Dedicated with all my heart to
Ezekiel Yergenson Clark, born 6.11.08, 9 pounds 7 ounces and 21 inches long
Malachi William Clark, born 1.18.1o, 9 pounds even and 23 inches long
Motherhood is an honor, an event, an occupation, a passion, a joy, a journey, and a song. And above all else, it is something I would never have experienced without you.
My fingers rest on ivory keys, and I freeze in doubt. I was a lazy piano player at best when I learned, and now over a decade has come and gone like so many old songs forgotten. I never could get that second hand to do what it was supposed to. But I did learn a bit, so I sit in the rare and precious quiet and try to remember.
I gingerly push down one key...hesitate...and then the next. I know if I can just get one note right, and then the next, and then the one after that soon I will be playing.
Motherhood has taught me many things, but I think that is at the forefront of all. Because motherhood, too, is a song. It has its rhythms, its repeating refrains, its harmonies, and yes, even its dissonance.
And sometimes your fingers fly across the keys. Everything seems easy. Every note hits true and your voice rises in song.
I stand squinting in the bright, late afternoon, sun. A chorus of little boy giggles joyfully interrupting the steady rhythm of my arms hanging laundry to dry. They run past the line- one steady on his feet, the other not so much but somehow keeping up all the same. I swoop down to pick up my youngest, laughing and flipping him over to kiss his belly. The dog starts to bark, dancing around us, and my older son is yelling "Now me, momma, now me!"
We all run crazy circles in the yard.
But other times the cadence slips.
I stand now, in perfect morning melody, stirring oatmeal. The kitchen is cold with that pervading morning coldness, but it's one of those rare winter days when we have a sun. Shafts of golden light fall on me, on the cat gingerly sitting amidst the dirty dishes, on the tuppaware strewn across the floor that I can only assume was a plaything the night before. It is quiet and beautiful.
But then a baby wails in the other room and his diaper is in an emergency state. The toddler runs in, he needs help putting on his coat but no, its THIS arm first! and he must zip it himself, clumsy fingers struggling with the small metal clasp. The oatmeal burns black, smoke and an acrid smell rising.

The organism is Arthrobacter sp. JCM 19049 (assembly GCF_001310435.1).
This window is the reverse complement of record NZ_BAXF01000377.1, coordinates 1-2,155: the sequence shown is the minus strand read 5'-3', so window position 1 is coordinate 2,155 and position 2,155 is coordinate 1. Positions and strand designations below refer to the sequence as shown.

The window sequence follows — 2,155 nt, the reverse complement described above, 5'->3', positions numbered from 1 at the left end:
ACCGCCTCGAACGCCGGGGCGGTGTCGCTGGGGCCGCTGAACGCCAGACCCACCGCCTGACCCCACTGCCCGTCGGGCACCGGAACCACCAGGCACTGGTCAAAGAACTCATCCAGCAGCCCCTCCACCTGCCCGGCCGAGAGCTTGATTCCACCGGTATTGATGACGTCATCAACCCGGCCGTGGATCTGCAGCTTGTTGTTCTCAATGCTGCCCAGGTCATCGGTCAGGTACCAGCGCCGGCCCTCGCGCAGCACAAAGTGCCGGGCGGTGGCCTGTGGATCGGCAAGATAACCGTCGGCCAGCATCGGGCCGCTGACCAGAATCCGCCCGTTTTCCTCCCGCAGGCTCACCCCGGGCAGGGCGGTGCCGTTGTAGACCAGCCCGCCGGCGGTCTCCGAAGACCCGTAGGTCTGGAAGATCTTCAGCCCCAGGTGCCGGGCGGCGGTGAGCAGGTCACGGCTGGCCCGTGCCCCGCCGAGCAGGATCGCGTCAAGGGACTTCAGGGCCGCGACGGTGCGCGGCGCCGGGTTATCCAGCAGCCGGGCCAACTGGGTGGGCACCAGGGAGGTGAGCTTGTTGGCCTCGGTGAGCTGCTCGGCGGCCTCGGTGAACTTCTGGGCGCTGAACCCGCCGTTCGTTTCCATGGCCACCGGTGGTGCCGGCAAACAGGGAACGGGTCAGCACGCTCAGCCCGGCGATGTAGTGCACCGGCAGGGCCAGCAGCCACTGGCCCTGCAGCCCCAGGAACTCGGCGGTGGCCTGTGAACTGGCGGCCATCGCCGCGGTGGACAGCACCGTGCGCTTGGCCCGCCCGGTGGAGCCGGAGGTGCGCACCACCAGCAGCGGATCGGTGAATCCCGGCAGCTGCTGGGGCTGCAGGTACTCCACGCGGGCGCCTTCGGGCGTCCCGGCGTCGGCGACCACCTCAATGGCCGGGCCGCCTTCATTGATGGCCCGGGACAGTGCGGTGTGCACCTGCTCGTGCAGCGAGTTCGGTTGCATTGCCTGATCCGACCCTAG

We eat the top 1/3.
And sometimes the music is so achingly beautiful it draws the breath right out of your chest.
I'm laying this time. I probably couldn't stand even if I wanted. My stomach is suddenly and somehow strangly deflated, and a baby boy, new as any sunrise, is placed into my shaking arms. We make eye contact and he roots for my breast.
But other times all sound seems to stop.
A different hospital room, and I try to keep my eyes from the top right corner of the medical sheet. Multipara 5-2, it will read. 5 verified pregnancies. 2 live births. I cry salt tears surrounded as I am by all the dirty diapers and bright plastic that has become so much background noise in this song and mourn a child that will never join his voice to mine.
Yet my heart still beats its rythm, though it is now the only one in my body.
The next note has to be struck.
And the song will start again. Maybe haltingly, but it will swell into another crecendo and bring new verses, new harmonies.
In the beginning I imagined it as my own tune. Me, the one in front, back to the audience and waving my arms wildly, trying to keep this crazy chorus together. As the boys grow, though, they find their own notes, their own melodies. I find myself harmonizing more and more often, matching my pitch to theirs, and just trying to follow along. I know that they won't always let me. That someday, perhaps sooner than I would like to imagine, I will be delegated to the crowd.
My fingers will twitch, against my own will. As if by silently following along I can save them from their own inevitable slips of the finger.
But I can teach them what they first taught me. One note. And then the next. And then the one after that. And soon they will be playing.